Turning to FIG. 7 c, the structure is shown inverted, with receiver element 60 serving as a superstrate in the completed cell. Incident light, indicated by arrows, traverses receiver element 60, enters lamina 40 at first surface 10, and is reflected back into lamina 40 at second surface 62. Photovoltaic assembly 82 can be mounted on a supporting substrate 90, as shown, along with other photovoltaic assemblies 82, which may be connected in electrically in series, forming a photovoltaic module.

Many variations on this embodiment are possible. It may be preferred, for example, to form a reflective metal layer directly on heavily doped n-type amorphous silicon layer 74, for example.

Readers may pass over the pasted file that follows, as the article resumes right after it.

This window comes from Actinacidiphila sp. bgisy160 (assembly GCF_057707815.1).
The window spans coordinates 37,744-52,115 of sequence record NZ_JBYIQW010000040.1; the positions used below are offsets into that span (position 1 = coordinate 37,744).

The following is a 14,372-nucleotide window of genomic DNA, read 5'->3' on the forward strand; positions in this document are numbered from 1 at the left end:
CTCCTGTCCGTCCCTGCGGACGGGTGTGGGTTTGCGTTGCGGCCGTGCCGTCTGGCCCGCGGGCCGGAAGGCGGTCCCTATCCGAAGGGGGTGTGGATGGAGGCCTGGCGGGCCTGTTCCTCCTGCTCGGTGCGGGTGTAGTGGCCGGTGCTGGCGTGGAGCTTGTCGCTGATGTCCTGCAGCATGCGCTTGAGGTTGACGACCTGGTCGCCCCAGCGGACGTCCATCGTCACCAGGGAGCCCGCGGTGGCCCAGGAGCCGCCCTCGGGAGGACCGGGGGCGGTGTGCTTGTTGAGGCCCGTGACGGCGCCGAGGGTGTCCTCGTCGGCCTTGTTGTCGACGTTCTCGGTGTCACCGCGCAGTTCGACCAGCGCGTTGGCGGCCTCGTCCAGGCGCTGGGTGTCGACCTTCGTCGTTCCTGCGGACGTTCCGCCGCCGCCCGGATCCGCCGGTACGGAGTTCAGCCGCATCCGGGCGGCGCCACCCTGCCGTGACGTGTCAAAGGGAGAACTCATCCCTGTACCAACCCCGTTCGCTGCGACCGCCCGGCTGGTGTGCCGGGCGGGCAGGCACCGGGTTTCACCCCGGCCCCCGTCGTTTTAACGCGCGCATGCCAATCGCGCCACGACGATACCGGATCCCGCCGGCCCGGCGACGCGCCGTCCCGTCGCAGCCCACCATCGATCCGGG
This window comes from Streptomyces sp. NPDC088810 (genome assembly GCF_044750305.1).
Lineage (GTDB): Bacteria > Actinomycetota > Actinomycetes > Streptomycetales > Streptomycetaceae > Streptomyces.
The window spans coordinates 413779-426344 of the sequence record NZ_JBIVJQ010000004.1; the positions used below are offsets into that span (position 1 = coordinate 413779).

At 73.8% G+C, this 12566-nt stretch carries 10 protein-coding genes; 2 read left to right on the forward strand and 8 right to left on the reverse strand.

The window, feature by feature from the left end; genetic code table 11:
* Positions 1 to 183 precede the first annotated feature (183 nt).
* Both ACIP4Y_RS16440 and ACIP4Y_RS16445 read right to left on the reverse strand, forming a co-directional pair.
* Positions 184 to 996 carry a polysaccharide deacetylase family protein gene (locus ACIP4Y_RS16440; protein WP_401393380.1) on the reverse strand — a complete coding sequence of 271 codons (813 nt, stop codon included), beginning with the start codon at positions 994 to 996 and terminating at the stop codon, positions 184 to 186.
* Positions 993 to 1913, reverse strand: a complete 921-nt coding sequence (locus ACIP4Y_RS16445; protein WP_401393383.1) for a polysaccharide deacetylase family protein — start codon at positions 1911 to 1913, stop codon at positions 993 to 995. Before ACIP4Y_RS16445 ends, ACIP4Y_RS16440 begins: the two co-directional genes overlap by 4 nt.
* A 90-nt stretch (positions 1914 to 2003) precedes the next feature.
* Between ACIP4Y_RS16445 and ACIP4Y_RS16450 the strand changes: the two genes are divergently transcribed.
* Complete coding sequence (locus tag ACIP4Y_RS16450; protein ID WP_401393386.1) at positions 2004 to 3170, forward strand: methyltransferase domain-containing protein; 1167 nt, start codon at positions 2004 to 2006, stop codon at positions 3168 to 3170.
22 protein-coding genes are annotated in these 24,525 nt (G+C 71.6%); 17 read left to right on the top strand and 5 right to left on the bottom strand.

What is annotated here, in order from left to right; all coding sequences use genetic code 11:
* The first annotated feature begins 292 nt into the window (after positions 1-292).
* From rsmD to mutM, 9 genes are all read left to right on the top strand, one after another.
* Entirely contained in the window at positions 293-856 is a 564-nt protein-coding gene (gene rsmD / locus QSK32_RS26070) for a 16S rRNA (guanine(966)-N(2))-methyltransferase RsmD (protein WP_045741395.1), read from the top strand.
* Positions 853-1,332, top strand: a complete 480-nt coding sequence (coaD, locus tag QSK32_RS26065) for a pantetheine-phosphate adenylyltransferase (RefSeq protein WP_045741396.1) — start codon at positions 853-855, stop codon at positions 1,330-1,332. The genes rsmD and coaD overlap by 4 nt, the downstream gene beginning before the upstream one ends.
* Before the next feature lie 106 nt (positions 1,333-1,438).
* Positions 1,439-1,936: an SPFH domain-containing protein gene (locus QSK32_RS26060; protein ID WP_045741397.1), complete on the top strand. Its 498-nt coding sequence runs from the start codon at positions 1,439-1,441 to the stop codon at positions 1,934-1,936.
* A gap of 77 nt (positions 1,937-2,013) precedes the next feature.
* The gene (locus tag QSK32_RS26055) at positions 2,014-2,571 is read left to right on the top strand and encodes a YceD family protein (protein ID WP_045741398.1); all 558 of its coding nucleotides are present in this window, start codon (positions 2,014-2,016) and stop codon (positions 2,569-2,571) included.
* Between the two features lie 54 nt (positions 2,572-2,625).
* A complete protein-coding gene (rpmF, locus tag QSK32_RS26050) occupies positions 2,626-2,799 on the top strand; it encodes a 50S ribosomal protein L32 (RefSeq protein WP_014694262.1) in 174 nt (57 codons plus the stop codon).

In the embodiments provided so far, the emitter region is formed at the first surface, which is bonded to the receiver element. In other embodiments, as shown in FIG. 8, the emitter may be formed at second surface 62. In this case, the body of lamina 40 may be lightly doped n-type. A doping step before bonding forms heavily doped region 14, which is also doped n-type, and will serve as a contact to the base region of the cell. A TCO layer 110 intervenes between lamina 40 and receiver element 60. Receiver element 60 may be glass, for example soda-lime glass, and optional silicon dioxide layer 15 may be included to aid bonding. A heavily doped p-type amorphous silicon layer 74 is formed at second surface 62, forming the emitter of the cell. Inclusion of a very thin intrinsic amorphous silicon layer 72 between second surface 62 and heavily doped p-type amorphous layer 74 may improve cell performance; this layer may be, for example, about 20 to about 50 angstroms thick. TCO 120 is formed on heavily doped p-type amorphous layer 74, and, after formation of vias 94, silicon nitride layer 28 is deposited on TCO 120 and within vias 94. Wiring 57 b contacts TCO layer 110, which in turn contacts heavily doped n-type layer 14 at first surface 10, in this embodiment the contact to the base region, and wiring 57 a contacts TCO layer 120, which contacts emitter 74. Receiver element 60 will serve as a superstrate, and the structure is shown with receiver element 60 at the top, as during operation. The photovoltaic assembly of FIG. 8 may be affixed to a supporting substrate or superstrate, as in prior embodiments. This embodiment is a low-temperature embodiment. A higher-temperature embodiment, more analogous to the first detailed example provided, which includes a high-temperature dopant diffusion step to create the emitter at the exfoliated surface, may be envisioned as well.